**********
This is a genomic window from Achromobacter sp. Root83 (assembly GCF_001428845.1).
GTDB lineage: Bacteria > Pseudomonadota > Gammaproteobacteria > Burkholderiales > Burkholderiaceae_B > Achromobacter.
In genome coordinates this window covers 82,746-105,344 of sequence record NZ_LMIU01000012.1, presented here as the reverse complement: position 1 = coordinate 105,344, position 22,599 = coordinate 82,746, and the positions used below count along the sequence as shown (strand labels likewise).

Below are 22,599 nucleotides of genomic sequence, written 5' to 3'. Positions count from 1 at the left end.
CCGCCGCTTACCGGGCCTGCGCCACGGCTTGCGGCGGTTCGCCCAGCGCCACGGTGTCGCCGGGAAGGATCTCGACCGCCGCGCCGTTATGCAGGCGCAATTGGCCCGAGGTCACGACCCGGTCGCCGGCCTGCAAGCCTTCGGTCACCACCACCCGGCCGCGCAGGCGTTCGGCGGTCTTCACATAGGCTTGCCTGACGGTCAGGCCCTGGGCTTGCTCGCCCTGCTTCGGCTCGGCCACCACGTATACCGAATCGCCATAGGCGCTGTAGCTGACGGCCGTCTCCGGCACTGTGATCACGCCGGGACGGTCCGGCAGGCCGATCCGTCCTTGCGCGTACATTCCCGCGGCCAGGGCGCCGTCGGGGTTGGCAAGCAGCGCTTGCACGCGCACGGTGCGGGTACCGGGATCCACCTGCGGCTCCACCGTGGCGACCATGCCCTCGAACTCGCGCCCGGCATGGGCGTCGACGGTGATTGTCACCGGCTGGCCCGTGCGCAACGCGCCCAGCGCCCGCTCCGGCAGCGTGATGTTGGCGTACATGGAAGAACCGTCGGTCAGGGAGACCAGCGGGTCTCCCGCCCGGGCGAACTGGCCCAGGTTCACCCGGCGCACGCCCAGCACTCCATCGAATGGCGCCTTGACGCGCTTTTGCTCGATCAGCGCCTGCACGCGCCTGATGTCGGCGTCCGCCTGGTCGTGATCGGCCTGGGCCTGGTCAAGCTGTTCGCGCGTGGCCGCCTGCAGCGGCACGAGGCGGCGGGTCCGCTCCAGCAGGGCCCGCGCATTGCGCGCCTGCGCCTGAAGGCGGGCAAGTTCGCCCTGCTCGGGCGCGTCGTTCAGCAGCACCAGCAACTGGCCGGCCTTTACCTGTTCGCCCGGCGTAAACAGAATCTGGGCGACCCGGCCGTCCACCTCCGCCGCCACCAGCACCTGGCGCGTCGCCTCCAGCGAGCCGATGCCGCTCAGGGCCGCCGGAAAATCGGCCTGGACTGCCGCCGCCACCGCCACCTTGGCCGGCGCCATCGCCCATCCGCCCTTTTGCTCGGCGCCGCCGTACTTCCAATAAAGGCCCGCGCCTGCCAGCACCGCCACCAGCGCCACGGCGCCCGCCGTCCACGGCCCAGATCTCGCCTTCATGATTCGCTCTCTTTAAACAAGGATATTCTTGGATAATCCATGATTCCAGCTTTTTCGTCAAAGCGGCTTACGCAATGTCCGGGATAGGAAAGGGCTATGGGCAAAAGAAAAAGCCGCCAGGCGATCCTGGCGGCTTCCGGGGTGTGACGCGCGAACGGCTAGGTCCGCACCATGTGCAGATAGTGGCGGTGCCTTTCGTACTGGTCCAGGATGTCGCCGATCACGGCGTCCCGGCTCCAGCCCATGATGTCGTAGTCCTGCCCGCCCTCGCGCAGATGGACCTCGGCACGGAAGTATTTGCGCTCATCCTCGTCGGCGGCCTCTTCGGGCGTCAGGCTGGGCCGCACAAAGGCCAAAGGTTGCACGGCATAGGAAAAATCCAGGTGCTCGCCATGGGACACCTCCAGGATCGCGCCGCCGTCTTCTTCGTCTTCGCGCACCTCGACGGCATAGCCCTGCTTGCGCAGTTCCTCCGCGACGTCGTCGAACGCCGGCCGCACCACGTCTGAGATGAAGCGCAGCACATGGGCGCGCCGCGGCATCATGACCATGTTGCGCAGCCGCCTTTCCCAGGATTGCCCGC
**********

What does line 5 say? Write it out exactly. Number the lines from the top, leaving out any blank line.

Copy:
CCGCCGCTTACCGGGCCTGCGCCACGGCTTGCGGCGGTTCGCCCAGCGCCACGGTGTCGCCGGGAAGGATCTCGACCGCCGCGCCGTTATGCAGGCGCAATTGGCCCGAGGTCACGACCCGGTCGCCGGCCTGCAAGCCTTCGGTCACCACCACCCGGCCGCGCAGGCGTTCGGCGGTCTTCACATAGGCTTGCCTGACGGTCAGGCCCTGGGCTTGCTCGCCCTGCTTCGGCTCGGCCACCACGTATACCGAATCGCCATAGGCGCTGTAGCTGACGGCCGTCTCCGGCACTGTGATCACGCCGGGACGGTCCGGCAGGCCGATCCGTCCTTGCGCGTACATTCCCGCGGCCAGGGCGCCGTCGGGGTTGGCAAGCAGCGCTTGCACGCGCACGGTGCGGGTACCGGGATCCACCTGCGGCTCCACCGTGGCGACCATGCCCTCGAACTCGCGCCCGGCATGGGCGTCGACGGTGATTGTCACCGGCTGGCCCGTGCGCAACGCGCCCAGCGCCCGCTCCGGCAGCGTGATGTTGGCGTACATGGAAGAACCGTCGGTCAGGGAGACCAGCGGGTCTCCCGCCCGGGCGAACTGGCCCAGGTTCACCCGGCGCACGCCCAGCACTCCATCGAATGGCGCCTTGACGCGCTTTTGCTCGATCAGCGCCTGCACGCGCCTGATGTCGGCGTCCGCCTGGTCGTGATCGGCCTGGGCCTGGTCAAGCTGTTCGCGCGTGGCCGCCTGCAGCGGCACGAGGCGGCGGGTCCGCTCCAGCAGGGCCCGCGCATTGCGCGCCTGCGCCTGAAGGCGGGCAAGTTCGCCCTGCTCGGGCGCGTCGTTCAGCAGCACCAGCAACTGGCCGGCCTTTACCTGTTCGCCCGGCGTAAACAGAATCTGGGCGACCCGGCCGTCCACCTCCGCCGCCACCAGCACCTGGCGCGTCGCCTCCAGCGAGCCGATGCCGCTCAGGGCCGCCGGAAAATCGGCCTGGACTGCCGCCGCCACCGCCACCTTGGCCGGCGCCATCGCCCATCCGCCCTTTTGCTCGGCGCCGCCGTACTTCCAATAAAGGCCCGCGCCTGCCAGCACCGCCACCAGCGCCACGGCGCCCGCCGTCCACGGCCCAGATCTCGCCTTCATGATTCGCTCTCTTTAAACAAGGATATTCTTGGATAATCCATGATTCCAGCTTTTTCGTCAAAGCGGCTTACGCAATGTCCGGGATAGGAAAGGGCTATGGGCAAAAGAAAAAGCCGCCAGGCGATCCTGGCGGCTTCCGGGGTGTGACGCGCGAACGGCTAGGTCCGCACCATGTGCAGATAGTGGCGGTGCCTTTCGTACTGGTCCAGGATGTCGCCGATCACGGCGTCCCGGCTCCAGCCCATGATGTCGTAGTCCTGCCCGCCCTCGCGCAGATGGACCTCGGCACGGAAGTATTTGCGCTCATCCTCGTCGGCGGCCTCTTCGGGCGTCAGGCTGGGCCGCACAAAGGCCAAAGGTTGCACGGCATAGGAAAAATCCAGGTGCTCGCCATGGGACACCTCCAGGATCGCGCCGCCGTCTTCTTCGTCTTCGCGCACCTCGACGGCATAGCCCTGCTTGCGCAGTTCCTCCGCGACGTCGTCGAACGCCGGCCGCACCACGTCTGAGATGAAGCGCAGCACATGGGCGCGCCGCGGCATCATGACCATGTTGCGCAGCCGCCTTTCCCAGGATTGCCCGC